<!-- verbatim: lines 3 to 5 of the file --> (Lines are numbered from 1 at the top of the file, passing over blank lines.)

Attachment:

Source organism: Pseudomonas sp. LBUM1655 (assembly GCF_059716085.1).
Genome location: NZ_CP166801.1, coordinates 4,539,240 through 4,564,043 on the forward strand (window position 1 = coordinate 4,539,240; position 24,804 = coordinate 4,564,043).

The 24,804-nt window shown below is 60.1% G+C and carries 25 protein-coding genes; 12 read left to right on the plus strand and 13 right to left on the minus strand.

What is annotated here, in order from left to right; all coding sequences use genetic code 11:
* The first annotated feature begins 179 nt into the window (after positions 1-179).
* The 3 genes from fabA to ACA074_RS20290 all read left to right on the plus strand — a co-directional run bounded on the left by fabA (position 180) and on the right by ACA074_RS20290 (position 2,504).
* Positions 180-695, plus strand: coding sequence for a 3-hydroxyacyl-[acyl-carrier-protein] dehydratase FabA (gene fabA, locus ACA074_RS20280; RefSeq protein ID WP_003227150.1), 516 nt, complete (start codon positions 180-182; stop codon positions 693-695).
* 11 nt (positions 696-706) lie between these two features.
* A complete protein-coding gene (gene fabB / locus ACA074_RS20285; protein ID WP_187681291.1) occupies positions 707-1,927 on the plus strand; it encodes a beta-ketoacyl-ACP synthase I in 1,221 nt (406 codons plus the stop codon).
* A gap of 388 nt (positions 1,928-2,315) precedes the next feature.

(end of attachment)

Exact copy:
The 24,804-nt window shown below is 60.1% G+C and carries 25 protein-coding genes; 12 read left to right on the plus strand and 13 right to left on the minus strand.

What is annotated here, in order from left to right; all coding sequences use genetic code 11:
* The first annotated feature begins 179 nt into the window (after positions 1-179).